Growth: Stepping Out of Our Comfort Zones

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One of our graduates from the class of 2013 recently showed her work in an art exhibition called “Comfort”, which I was eager to see. Through photos and wooden sculptures Stephanie Logroño (see my interview with her in this post) explored the theme of the pain we ultimately feel when we fear change and stay in our comfort zone for too long. After admiring the artwork of this wunderkind (who obviously does not fear stretching herself beyond her comfort zone) I couldn’t stop thinking about all of the ramifications fear of change has on our lives.

Serendipitously, the very next day, the theme on my #leadupchat Twitter group was “growth” (I love it when life sends these messages). For an hour, educators tweeted about taking on challenges, accepting the discomfort that comes with learning and growing, and motivating others to take these steps. As I read their words, Stephanie’s artwork kept flashing into my mind… our safety nets eventually cut, like barbed wire, into our soul. Our comfort zone becomes a prison of our own making.

Change is such an integral part of life, and yet so many of us fear it and fight it. We tell ourselves that we’re fine just as we are, that we’ve “always done it like this,” and that things are “good enough.”

Growth is uncomfortable. And scary. So it’s tempting to get all cozy in our comfort zones, close our eyes, and pretend that everything is fine. But educators can’t afford this kind of complacency. WE may be just fine the way we are… but what about our students? When we ignore innovation, they lose out. On the other hand, when we take risks and try new things, we model a growth mindset for them and help them become lifelong learners.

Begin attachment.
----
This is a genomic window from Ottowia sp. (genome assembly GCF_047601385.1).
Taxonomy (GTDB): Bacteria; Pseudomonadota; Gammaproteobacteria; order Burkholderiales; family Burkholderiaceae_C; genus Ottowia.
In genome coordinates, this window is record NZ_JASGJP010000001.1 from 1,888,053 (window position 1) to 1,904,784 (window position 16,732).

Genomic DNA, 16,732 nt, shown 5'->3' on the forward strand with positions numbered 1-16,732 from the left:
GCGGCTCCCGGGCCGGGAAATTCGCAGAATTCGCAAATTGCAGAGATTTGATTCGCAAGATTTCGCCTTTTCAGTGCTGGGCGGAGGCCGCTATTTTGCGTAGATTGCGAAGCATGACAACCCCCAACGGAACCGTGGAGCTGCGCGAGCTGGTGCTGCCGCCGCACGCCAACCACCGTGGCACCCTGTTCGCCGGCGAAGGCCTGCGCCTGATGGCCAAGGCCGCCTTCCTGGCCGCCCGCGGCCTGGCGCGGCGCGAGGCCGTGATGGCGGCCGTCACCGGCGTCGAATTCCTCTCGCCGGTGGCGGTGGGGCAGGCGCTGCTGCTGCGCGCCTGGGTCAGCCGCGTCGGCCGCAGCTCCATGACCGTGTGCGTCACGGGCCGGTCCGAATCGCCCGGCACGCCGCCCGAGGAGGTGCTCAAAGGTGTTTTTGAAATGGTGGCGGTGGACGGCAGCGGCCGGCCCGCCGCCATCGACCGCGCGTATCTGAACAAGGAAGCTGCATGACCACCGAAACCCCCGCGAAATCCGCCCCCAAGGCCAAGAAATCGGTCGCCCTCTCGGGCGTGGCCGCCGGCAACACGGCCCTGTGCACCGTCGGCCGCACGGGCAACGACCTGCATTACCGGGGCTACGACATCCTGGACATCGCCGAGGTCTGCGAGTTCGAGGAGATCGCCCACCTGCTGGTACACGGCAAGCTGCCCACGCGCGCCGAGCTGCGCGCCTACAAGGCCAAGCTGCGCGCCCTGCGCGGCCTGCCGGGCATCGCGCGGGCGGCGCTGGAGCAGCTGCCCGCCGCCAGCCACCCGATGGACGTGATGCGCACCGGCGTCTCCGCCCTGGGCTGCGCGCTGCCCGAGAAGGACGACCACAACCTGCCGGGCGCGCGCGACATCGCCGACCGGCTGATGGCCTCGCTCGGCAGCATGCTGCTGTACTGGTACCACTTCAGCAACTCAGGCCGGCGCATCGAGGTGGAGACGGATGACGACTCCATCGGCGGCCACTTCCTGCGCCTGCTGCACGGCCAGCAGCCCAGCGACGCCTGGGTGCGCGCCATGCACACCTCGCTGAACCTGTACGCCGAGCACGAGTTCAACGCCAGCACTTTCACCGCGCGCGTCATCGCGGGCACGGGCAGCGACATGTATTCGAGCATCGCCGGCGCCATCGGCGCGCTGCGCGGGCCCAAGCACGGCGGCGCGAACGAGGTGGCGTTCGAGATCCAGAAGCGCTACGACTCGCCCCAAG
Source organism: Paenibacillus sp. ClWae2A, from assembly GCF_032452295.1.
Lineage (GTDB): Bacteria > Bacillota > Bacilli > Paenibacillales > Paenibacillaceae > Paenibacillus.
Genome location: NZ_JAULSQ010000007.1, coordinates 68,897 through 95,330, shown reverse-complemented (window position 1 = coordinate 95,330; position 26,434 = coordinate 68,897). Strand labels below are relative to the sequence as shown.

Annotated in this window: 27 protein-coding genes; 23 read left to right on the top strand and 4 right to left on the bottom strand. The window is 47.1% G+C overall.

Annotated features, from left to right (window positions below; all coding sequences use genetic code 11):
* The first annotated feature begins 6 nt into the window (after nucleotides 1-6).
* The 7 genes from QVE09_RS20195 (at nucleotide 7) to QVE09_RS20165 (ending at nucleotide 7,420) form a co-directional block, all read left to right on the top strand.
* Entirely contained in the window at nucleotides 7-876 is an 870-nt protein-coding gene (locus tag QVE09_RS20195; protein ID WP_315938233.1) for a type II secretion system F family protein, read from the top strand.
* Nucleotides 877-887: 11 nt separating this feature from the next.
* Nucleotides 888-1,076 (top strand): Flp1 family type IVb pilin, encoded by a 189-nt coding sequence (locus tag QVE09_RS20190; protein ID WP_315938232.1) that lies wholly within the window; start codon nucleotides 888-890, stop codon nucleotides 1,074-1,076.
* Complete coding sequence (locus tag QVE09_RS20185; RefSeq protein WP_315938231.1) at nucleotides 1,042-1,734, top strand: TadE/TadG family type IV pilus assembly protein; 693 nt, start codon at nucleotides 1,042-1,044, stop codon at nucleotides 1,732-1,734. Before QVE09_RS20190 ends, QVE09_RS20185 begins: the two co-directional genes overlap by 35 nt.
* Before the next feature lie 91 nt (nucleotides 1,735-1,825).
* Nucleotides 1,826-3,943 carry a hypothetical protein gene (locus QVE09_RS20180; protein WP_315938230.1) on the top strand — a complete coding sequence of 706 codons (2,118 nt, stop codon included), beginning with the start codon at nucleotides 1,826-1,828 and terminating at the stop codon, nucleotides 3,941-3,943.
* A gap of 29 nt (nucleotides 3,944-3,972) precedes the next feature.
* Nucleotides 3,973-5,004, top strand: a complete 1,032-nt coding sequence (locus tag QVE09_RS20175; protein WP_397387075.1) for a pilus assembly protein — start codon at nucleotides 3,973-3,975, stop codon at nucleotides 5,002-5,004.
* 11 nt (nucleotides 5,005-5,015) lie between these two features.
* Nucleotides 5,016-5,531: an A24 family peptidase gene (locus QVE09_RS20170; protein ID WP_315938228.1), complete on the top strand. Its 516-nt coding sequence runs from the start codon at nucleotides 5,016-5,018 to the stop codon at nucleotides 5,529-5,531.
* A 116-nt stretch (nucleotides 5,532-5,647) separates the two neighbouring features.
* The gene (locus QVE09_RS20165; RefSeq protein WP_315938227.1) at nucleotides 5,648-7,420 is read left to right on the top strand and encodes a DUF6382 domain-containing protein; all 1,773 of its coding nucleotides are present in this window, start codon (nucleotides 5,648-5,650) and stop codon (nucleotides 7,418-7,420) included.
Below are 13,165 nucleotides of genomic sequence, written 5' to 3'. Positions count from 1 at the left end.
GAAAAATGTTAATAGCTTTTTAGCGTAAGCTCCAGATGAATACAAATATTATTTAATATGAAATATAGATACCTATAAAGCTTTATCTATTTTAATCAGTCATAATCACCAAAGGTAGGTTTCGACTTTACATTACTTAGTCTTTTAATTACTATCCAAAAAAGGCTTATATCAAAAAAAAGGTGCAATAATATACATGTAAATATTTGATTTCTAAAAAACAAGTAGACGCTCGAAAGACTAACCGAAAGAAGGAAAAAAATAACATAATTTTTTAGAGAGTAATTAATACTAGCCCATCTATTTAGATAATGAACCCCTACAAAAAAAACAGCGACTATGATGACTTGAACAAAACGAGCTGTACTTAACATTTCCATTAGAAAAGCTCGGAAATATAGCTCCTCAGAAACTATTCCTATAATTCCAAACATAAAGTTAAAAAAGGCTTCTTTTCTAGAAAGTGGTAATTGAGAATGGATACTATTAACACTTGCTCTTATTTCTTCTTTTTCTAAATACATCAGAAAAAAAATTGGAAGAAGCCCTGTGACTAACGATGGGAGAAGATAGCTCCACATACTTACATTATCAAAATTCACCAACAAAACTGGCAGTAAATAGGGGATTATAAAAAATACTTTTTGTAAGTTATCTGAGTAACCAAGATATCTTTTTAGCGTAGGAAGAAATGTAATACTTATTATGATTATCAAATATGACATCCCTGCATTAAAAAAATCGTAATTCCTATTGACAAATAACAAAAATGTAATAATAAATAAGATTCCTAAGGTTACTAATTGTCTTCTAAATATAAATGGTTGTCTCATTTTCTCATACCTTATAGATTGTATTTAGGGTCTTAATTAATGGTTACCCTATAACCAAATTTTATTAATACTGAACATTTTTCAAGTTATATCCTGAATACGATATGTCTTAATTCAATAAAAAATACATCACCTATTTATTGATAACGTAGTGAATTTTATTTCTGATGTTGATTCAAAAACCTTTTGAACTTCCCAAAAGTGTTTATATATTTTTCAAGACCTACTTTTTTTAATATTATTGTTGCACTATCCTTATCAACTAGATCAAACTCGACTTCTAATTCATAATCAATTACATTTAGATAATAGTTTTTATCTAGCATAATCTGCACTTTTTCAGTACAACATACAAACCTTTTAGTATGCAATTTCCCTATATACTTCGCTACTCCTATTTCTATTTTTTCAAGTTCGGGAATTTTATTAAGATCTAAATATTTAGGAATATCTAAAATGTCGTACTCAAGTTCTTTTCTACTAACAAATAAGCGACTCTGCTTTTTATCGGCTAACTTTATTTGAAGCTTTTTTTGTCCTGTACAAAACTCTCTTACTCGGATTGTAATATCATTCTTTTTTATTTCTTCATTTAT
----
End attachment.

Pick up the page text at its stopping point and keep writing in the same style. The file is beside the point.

So how do we find the courage to change and embrace growth? In the #leadupchat, the discussion was based on how leaders can support teachers as they grow. But I couldn’t help thinking back on my own first years as a teacher. There were no leaders that I could count on to support me. I’m sure there are many teachers out there who don’t have a great coordinator or coach to encourage them. How do we find the courage to change when we don’t have a strong support system?

I think most of the advice shared by the leaders in the chat can also be tweaked and used by teachers who feel somewhat alienated and alone in their profession. I popped all of the tweets into and made a word cloud of the most important ideas (feel free to print it and use those words to motivate you!). Then I took their advice on how to support others in their growth and modified it to become:  how to support yourself in your own growth. Even if we work alongside great leaders, we should all learn to support our own development. I hope these ideas help you to not only feel more comfortable in your own process of growth, but to also eventually become a model for growth in others.

  • tagul growthRecognize your strengths – Too many teachers can tell me all about the areas they need to improve in, but when I ask, “ What do you do well?” they’re tongue-tied. Sit down and brainstorm every one of your strengths. Compliment yourself; encourage and motivate yourself. This is an extremely important first step, because you cannot build on the negative. Growth only comes from finding positive seeds and allowing them to flourish.